Gently heat the honey in a pan and bring to the boil. A scum will appear on the top of the honey as it boils so skim this off.
Stir the breadcrumbs into the hot honey and remove the pan from the heat.
Mix the spices into the honey/breadcrumb mixture and transfer to a baking tray. You need the mixture to be about 1/2 inch deep in the tray when it settles. Leave to cool.
When cold, cut into squares or triangles to serve.
Gingerbread recipe by Shelagh Caudle
So what is medieval gingerbread? When it comes to 12th century history, people do not generally think of gingerbread as an option on the menu. However, it was actually very popular. Medieval food could be quite bland so a sweet treat with spicy taste was very much a luxury. Having said that, medieval spices were expensive as they had to be imported from Africa and Asia, so only the wealthy tended to be able to afford to enjoy them. You can just imagine a castle Great Hall with the noble lord's family having dinner and the children looking forward to when the gingerbread was served. It must have been a very special treat for them and in stark contrast to the children of the peasant families on the periphery of the castle estate.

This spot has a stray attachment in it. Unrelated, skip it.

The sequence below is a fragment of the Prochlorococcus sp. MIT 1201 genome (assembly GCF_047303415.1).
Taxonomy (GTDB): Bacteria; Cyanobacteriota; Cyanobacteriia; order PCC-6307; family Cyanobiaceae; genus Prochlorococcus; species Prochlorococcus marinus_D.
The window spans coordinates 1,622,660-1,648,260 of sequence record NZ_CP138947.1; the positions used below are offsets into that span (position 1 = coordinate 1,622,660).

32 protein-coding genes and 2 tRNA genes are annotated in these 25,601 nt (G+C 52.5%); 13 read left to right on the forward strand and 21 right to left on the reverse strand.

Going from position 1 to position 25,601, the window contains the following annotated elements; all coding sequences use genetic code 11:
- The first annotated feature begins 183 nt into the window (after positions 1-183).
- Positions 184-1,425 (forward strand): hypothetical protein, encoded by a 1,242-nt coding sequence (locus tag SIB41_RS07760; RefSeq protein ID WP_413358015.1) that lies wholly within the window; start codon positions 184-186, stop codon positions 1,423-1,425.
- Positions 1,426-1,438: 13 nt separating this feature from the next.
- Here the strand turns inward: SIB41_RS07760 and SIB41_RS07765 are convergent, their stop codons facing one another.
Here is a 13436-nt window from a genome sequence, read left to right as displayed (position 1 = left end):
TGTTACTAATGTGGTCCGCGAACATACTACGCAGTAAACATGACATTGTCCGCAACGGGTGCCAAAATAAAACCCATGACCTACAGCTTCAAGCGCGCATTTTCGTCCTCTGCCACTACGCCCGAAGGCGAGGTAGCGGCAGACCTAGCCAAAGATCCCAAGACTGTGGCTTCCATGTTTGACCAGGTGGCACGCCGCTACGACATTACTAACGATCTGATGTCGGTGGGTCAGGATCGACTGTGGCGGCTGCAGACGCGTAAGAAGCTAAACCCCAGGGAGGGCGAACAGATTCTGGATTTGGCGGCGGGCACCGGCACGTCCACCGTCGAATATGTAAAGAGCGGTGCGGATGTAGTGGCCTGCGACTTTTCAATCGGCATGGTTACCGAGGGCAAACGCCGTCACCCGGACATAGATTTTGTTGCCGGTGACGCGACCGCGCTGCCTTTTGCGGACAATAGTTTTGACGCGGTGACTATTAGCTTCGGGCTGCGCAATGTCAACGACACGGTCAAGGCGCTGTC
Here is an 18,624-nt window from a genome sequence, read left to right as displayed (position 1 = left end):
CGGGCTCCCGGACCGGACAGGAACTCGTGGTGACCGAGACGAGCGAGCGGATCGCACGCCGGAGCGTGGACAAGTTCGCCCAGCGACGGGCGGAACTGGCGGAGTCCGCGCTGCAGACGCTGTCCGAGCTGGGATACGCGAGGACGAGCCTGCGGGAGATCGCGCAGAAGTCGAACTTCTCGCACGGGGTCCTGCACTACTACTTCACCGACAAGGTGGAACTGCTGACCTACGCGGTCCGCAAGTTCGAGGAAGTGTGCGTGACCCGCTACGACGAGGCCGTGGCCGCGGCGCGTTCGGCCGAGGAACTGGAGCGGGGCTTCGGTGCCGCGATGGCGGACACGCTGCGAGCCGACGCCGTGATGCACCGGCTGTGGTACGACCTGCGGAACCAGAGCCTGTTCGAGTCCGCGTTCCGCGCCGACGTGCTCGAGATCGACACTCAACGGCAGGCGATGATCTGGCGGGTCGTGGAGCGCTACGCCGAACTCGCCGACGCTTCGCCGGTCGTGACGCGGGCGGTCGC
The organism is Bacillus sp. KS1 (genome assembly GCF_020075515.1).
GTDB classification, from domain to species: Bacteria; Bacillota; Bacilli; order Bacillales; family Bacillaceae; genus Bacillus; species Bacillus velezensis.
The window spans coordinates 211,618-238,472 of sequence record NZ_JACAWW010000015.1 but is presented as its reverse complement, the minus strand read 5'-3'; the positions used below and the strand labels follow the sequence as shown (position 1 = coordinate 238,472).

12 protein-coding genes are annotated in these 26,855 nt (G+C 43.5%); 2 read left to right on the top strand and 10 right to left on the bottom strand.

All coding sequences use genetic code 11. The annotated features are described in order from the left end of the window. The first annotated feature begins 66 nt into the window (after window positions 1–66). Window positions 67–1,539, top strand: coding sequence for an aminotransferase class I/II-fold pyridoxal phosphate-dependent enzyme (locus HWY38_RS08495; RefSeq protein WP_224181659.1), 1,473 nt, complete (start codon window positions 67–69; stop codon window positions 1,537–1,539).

This is an easy gingerbread recipe which will delight all the family. It is probably the combination of cloves and pepper alongside the ginger that make this so sweet bread so unusual yet appetizing.
NOTE: In this recipe you have to boil the honey and in medieval times this process was called clarifying. When we say 'clarify' today we tend to mean something quite different! You might want to read our medieval glossary for more fascinating culinary terms from 12th century England.